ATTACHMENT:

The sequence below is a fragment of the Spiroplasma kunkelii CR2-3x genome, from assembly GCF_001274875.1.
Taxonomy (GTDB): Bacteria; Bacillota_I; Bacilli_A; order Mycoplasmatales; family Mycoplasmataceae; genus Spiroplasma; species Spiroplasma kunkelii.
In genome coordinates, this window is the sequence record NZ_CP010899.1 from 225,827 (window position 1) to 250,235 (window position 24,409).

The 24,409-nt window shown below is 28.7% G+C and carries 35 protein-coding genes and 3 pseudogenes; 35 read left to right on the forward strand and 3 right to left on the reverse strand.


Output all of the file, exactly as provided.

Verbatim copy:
The sequence below is a fragment of the Spiroplasma kunkelii CR2-3x genome, from assembly GCF_001274875.1.
Taxonomy (GTDB): Bacteria; Bacillota_I; Bacilli_A; order Mycoplasmatales; family Mycoplasmataceae; genus Spiroplasma; species Spiroplasma kunkelii.
In genome coordinates, this window is the sequence record NZ_CP010899.1 from 225,827 (window position 1) to 250,235 (window position 24,409).

The 24,409-nt window shown below is 28.7% G+C and carries 35 protein-coding genes and 3 pseudogenes; 35 read left to right on the forward strand and 3 right to left on the reverse strand.